GHANA’S ECONOMY is in crises. The national currency is on a free fall, gaping fiscal deficit, high inflation, coupled with a general economic hardship, has necessitated a national dialogue for consensus on how to salvage the situation. In the government’s own admission, the meat on the economy is down to the bone.
But the opulence in government’s expenditure, and the willful waste of the ‘bony’ resources left to glaring corruption in the face of the worsening economic conditions is what beats the imagination of many Ghanaians. At the plush, four star Senchi Royal Hotel, situated on the west bank of the Volta River, in the Eastern Region of Ghana, over 400 selected participants are meeting to formulate ideas on how to transform the ailing Ghanaian economy in a touch of class and luxury. At a venue where leisure meets luxury, accommodation for the participants for the four-day forum comes at a huge cost to the state.
Checks by The Chronicle reveal that the river view rooms, the least of the rates at the hotel, cost $240 a night, while the river suites cost $560 a night. The hotel’s Picathartes Suite goes for the “best available rate” of $3,000 per night. Going by the average rate for the river suit, which cost $560 a night, for all 400 participants, the state will end up with a bill of $224,000 per head, culminating into $896,000 for the period of the forum.
This conservative estimate does not include food and drinks for the participants for the four day forum. Ironically, this is a forum meant to find solutions to the economic hardship prevailing in the country. It is estimated that the total cost to the tax payer well exceeds $1.5 million. The choice of the venue, and the potentially huge bills that would be eventually be borne by the Ghanaian tax payer, has sent tongues wagging.
Many have argued that there are many facilities such as the International Conference Centre and the Presidential Lounge at Peduase which could have been used to save the public purse. Meanwhile, it is the belief of many Ghanaians that the current economic crisis the country finds itself in is the ripple effect of how money did the politicking in the run-up to the 2012 general elections.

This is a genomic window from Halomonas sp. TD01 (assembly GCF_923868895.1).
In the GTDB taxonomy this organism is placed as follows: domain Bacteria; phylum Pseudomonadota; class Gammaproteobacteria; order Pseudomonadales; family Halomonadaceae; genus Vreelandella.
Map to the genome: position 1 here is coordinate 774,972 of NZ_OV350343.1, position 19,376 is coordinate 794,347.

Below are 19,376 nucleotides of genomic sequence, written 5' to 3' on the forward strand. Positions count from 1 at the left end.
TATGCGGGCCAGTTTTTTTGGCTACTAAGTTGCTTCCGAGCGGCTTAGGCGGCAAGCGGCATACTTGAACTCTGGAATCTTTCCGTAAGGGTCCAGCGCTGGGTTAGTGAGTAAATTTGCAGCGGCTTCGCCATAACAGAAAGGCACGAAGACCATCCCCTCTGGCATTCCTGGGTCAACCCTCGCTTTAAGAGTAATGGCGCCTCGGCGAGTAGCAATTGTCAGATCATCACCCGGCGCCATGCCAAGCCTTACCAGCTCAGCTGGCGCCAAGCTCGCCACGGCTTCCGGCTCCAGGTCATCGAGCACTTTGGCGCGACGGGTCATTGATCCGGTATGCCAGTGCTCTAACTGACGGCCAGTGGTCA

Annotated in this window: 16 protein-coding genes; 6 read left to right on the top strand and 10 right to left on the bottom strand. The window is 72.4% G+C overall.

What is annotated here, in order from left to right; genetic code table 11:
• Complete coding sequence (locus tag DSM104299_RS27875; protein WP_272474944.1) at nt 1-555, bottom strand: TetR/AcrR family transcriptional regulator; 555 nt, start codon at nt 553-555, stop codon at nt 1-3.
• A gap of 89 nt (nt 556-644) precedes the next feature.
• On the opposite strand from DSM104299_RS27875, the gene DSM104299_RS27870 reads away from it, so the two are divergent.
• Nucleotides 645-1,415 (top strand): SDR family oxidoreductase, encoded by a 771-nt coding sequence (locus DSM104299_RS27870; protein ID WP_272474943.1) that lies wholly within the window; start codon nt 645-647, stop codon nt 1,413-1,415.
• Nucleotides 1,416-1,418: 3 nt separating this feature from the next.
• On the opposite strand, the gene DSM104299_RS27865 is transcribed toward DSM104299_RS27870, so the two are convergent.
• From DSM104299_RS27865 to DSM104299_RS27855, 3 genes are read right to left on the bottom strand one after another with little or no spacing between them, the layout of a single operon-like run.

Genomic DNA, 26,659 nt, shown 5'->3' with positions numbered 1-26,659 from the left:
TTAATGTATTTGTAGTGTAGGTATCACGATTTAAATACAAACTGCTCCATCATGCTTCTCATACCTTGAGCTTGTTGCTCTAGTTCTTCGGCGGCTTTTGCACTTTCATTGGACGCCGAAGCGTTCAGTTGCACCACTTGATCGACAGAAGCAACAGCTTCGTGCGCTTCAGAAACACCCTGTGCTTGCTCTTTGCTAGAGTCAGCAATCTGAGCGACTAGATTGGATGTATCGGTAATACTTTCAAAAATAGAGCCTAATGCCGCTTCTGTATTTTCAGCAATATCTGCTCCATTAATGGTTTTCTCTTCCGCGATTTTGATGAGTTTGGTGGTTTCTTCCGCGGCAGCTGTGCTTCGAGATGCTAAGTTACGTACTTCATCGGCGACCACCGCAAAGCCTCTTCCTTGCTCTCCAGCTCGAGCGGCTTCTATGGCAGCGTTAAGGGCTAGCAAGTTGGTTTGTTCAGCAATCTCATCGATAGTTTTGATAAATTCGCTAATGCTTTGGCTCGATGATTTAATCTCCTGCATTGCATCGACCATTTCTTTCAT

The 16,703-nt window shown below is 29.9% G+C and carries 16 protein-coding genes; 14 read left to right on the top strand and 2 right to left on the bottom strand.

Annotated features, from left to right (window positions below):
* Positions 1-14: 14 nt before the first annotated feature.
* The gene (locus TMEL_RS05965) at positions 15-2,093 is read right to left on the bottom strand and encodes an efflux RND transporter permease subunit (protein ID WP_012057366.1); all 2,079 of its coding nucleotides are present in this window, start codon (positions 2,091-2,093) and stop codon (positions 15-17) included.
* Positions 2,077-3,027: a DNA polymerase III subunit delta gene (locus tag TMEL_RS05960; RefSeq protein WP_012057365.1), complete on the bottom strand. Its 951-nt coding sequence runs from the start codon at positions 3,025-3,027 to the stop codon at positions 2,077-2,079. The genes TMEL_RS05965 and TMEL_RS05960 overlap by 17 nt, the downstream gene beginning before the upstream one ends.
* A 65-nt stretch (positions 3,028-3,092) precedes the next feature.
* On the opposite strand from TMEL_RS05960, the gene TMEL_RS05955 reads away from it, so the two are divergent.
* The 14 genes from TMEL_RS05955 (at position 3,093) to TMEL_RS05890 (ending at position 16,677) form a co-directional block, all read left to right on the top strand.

Many have also blamed the naked thievery of state funds through dubious judgment debts, and questionable contracts, for the current economic situation. President John Dramani Mahama is, however, optimist that the Forum will achieve its goal of formulating ideas to improve the economy.
The opposition New Patriotic Party has boycotted the forum onreasons that the forum is only a public relations gimmick by the government to throw dust into the eyes of Ghanaians.
An Entrepreneur and Philanthropist. Editor-in-Chief of www.233times.com. A Senior Journalist with Ghanaian Chronicle Newspaper. An alumnus of Adisadel College where he read General Arts. He holds first degree in Bachelor of Arts from the University of Ghana; Political Science (major) and History (minor). He has also pursued MSc Corporate Social Responsibility (CSR) and Energy with Public Relations (PR) at the Robert Gordon University in the United Kingdom. He is a 2018 Mandela Washington Fellow (YALI) who studied at Clark Atlanta University on the Business and Entrepreneurship track. His mentors are Rupert Murdoch, Warren Buffet, Sam Jonah, Kwaku Sakyi Addo and Piers Morganview all posts by: Nana Kwesi Coomson
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